Get your mind out of the gutter. This is NOT some sort of soft-core porn “nudie cutie”. It’s a “made for TV” play that aired on the BBC’s “Theater 625” drama anthology series, so other than a hint of some passing nudity in one scene, there’s nothing that could be considered lascivious.
It just happens to be set in the Year of the Sex Olympics. We’re not given any clue as to what a “sex Olympics” might entail. But what we do know is that the teleplay takes place in a not too distant overpopulated future, where everyone is effectively divided into the “hi-drives” (the leaders, movers and shakers, the “One Percent”) and the “lo-drives” (the plebians, the workers, the unwashed masses). The lo-drives are fed a nearly constant stream of lowest-common-denominator entertainment to keep them in line.
There are some who dissent, and some of the hi-drives are worried that their usual methods of keeping the lo-drives sated and content aren’t working anymore. Coordinator Ugo Priest (Leonard Rossiter) has a plan to try the broadest of physical comedy – a pie fight – in the hopes of getting people to laugh. It fails completely. When the accidental death of a protester on the set during a live “introduction” of some of the year’s sex Olympians causes the viewing audience to break out laughing, director Nat Mender (Tony Vogel) gets an idea.
Coordinator Ugo is old enough to remember the days before society got to its current state. He’s been talking about them a lot with Nat. So Nat figures that people want unscripted, “random” entertainment. He proposes getting some people and putting them in a situation where they’d have to live the way people did in the “old days”, and TV cameras would watch their every moment. Nat even volunteers to go live with his wife and daughter on a remote, uninhabited island for the purpose of the show.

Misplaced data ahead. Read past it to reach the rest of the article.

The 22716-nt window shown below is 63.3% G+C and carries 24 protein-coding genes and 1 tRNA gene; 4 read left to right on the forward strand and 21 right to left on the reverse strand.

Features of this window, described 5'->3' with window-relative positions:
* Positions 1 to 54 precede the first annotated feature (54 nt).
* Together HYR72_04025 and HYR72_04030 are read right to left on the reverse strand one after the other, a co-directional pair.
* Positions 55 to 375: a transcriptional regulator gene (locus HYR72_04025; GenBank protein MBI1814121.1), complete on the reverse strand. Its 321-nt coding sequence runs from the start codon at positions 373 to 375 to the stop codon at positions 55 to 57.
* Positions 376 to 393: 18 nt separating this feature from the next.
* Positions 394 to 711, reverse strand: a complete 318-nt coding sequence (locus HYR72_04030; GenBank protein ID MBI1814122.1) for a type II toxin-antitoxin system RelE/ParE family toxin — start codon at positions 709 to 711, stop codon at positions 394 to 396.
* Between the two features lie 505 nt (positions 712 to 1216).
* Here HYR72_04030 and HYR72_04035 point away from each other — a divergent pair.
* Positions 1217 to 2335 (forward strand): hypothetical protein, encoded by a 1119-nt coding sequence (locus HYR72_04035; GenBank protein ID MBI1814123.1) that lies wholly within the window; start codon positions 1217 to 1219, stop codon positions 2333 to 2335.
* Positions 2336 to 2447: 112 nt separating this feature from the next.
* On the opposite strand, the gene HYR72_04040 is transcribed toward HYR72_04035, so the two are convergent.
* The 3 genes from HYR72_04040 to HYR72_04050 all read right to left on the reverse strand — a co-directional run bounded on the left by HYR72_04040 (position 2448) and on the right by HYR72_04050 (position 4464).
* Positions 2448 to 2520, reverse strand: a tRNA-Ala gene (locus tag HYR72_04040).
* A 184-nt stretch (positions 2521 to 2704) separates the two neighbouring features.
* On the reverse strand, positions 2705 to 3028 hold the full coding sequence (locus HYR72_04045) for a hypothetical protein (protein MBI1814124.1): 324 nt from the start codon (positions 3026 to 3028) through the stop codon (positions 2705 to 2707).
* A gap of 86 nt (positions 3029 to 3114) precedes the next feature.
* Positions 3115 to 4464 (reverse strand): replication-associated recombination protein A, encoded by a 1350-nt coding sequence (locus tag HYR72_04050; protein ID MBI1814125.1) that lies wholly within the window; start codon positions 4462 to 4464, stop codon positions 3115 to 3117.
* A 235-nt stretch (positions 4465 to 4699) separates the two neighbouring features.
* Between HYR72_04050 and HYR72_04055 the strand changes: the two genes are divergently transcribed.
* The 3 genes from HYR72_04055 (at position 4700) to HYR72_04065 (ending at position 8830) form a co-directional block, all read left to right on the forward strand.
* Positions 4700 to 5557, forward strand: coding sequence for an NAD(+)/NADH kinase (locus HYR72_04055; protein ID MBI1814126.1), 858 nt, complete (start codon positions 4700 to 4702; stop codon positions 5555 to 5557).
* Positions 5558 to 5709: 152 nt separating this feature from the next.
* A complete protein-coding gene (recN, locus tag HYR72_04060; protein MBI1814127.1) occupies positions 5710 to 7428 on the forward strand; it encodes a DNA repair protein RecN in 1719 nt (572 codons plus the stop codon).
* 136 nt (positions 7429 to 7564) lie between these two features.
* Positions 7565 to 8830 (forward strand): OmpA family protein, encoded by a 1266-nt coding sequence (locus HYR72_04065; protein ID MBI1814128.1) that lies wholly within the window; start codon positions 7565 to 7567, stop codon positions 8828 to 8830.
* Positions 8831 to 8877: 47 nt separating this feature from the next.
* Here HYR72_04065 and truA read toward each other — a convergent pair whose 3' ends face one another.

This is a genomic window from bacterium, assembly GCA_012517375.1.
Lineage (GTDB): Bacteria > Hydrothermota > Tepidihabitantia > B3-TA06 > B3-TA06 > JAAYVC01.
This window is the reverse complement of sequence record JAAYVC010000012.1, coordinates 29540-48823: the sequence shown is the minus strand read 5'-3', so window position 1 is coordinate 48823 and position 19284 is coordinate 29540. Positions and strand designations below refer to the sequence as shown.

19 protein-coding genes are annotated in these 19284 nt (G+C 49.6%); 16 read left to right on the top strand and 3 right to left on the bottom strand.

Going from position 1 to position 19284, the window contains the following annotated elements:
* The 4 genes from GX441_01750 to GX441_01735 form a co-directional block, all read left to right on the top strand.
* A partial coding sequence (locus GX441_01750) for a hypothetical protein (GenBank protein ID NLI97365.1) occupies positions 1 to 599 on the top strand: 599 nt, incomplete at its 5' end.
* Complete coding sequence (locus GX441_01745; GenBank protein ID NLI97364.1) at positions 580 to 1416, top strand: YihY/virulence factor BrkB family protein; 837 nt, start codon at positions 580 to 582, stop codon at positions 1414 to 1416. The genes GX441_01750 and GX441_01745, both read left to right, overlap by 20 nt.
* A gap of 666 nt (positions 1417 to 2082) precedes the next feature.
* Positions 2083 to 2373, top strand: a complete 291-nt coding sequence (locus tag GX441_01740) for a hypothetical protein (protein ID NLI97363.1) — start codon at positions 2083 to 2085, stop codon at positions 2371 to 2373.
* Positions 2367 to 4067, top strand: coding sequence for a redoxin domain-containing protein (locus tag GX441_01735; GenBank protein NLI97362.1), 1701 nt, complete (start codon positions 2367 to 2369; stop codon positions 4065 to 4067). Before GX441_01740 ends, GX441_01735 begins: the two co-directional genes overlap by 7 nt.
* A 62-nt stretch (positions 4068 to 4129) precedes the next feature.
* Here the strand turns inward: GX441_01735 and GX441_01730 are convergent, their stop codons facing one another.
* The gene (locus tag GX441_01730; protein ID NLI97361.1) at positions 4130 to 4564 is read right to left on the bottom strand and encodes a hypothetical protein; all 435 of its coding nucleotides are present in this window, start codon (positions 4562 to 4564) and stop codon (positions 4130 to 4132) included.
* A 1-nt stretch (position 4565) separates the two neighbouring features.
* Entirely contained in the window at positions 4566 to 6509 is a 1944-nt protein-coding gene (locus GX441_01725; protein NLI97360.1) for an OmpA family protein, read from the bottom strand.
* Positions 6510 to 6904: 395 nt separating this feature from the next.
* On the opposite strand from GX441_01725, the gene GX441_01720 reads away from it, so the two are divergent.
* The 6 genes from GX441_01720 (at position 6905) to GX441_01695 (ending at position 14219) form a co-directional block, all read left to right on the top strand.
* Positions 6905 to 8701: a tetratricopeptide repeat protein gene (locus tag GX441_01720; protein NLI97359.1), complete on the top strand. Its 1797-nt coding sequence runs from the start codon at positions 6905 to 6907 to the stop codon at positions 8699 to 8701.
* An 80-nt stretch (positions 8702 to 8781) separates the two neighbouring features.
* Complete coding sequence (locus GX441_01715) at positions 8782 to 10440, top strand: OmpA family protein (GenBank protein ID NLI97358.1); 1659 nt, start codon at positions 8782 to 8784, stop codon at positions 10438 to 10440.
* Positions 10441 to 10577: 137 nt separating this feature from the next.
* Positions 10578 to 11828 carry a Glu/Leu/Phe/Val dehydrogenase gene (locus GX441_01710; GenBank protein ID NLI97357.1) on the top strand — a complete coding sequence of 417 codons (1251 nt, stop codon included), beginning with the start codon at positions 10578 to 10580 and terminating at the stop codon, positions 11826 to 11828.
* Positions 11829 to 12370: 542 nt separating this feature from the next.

Things seem to go well; then Lasar Opie (Brian Cox), the director of this new show, gets some ideas as to how to “spice it up”. He is of the opinion that all those emotions like “fear” and “anger” that have been removed from society are actually OK – provided the viewing audience sees them happening in other people…..
Yes, screenwriter Nigel Kneale invented reality television.
Kneale also did a great job at presenting the future society. The dangerous emotions have been so completely removed from society that the words used to name them have fallen into disuse. There’s little indication of family structure in this world; Nat’s “daughter” is being raised separately in some sort of school or creche. The unhappy news that his daughter is almost certainly destined for the “low-drives” is a likely reason for his agreement to reject society and go live on that island.
There’s so much going on here to provoke thought and speculation. Not just the obvious commentary on television, but how language can be used to change and control a society. How some might see these controls as necessary to keep order in an overpopulated world. How efforts to remove or restrict “bad” emotions might also remove “good” ones like empathy and compassion.
Special note must be given to the BBC’s costume department. Everyone – well, the “hi-drives” at any rate – is wearing outfits that look like they were designed by hippies in the “Summer of Love” who were given all the money they needed and told to “go nuts”. It’s almost a blessing that the show, which was originally broadcast in full color, now seems to exist only in black and white copies.